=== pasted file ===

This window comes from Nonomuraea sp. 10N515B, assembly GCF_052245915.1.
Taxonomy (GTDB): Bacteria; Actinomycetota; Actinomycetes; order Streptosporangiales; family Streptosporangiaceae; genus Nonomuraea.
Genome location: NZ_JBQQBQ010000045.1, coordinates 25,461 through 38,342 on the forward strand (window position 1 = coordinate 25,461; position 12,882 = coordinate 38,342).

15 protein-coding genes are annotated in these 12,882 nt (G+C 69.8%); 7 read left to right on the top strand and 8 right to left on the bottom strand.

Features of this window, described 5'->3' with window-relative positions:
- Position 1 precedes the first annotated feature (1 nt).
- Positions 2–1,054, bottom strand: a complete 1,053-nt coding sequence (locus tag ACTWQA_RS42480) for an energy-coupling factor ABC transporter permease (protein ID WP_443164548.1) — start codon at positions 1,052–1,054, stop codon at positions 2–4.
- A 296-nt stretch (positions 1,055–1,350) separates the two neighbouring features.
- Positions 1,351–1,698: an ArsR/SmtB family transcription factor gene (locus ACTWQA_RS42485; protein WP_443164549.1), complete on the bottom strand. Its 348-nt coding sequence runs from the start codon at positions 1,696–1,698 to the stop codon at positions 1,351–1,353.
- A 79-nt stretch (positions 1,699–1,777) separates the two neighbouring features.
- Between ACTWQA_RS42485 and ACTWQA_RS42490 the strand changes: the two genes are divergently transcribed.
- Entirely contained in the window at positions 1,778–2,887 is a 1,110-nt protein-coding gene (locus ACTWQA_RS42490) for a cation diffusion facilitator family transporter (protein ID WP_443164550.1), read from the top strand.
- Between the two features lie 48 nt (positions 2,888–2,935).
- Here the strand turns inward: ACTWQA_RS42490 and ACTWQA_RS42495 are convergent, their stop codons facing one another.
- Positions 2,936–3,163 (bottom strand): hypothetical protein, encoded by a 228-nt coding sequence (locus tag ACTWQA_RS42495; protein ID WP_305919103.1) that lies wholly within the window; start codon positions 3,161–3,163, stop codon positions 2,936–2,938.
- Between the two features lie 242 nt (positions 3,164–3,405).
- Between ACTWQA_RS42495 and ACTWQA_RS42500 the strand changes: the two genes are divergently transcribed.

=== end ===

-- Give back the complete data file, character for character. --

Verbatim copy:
This window comes from Nonomuraea sp. 10N515B, assembly GCF_052245915.1.
Taxonomy (GTDB): Bacteria; Actinomycetota; Actinomycetes; order Streptosporangiales; family Streptosporangiaceae; genus Nonomuraea.
Genome location: NZ_JBQQBQ010000045.1, coordinates 25,461 through 38,342 on the forward strand (window position 1 = coordinate 25,461; position 12,882 = coordinate 38,342).

15 protein-coding genes are annotated in these 12,882 nt (G+C 69.8%); 7 read left to right on the top strand and 8 right to left on the bottom strand.

Features of this window, described 5'->3' with window-relative positions:
- Position 1 precedes the first annotated feature (1 nt).
- Positions 2–1,054, bottom strand: a complete 1,053-nt coding sequence (locus tag ACTWQA_RS42480) for an energy-coupling factor ABC transporter permease (protein ID WP_443164548.1) — start codon at positions 1,052–1,054, stop codon at positions 2–4.
- A 296-nt stretch (positions 1,055–1,350) separates the two neighbouring features.
- Positions 1,351–1,698: an ArsR/SmtB family transcription factor gene (locus ACTWQA_RS42485; protein WP_443164549.1), complete on the bottom strand. Its 348-nt coding sequence runs from the start codon at positions 1,696–1,698 to the stop codon at positions 1,351–1,353.
- A 79-nt stretch (positions 1,699–1,777) separates the two neighbouring features.
- Between ACTWQA_RS42485 and ACTWQA_RS42490 the strand changes: the two genes are divergently transcribed.
- Entirely contained in the window at positions 1,778–2,887 is a 1,110-nt protein-coding gene (locus ACTWQA_RS42490) for a cation diffusion facilitator family transporter (protein ID WP_443164550.1), read from the top strand.
- Between the two features lie 48 nt (positions 2,888–2,935).
- Here the strand turns inward: ACTWQA_RS42490 and ACTWQA_RS42495 are convergent, their stop codons facing one another.
- Positions 2,936–3,163 (bottom strand): hypothetical protein, encoded by a 228-nt coding sequence (locus tag ACTWQA_RS42495; protein ID WP_305919103.1) that lies wholly within the window; start codon positions 3,161–3,163, stop codon positions 2,936–2,938.
- Between the two features lie 242 nt (positions 3,164–3,405).
- Between ACTWQA_RS42495 and ACTWQA_RS42500 the strand changes: the two genes are divergently transcribed.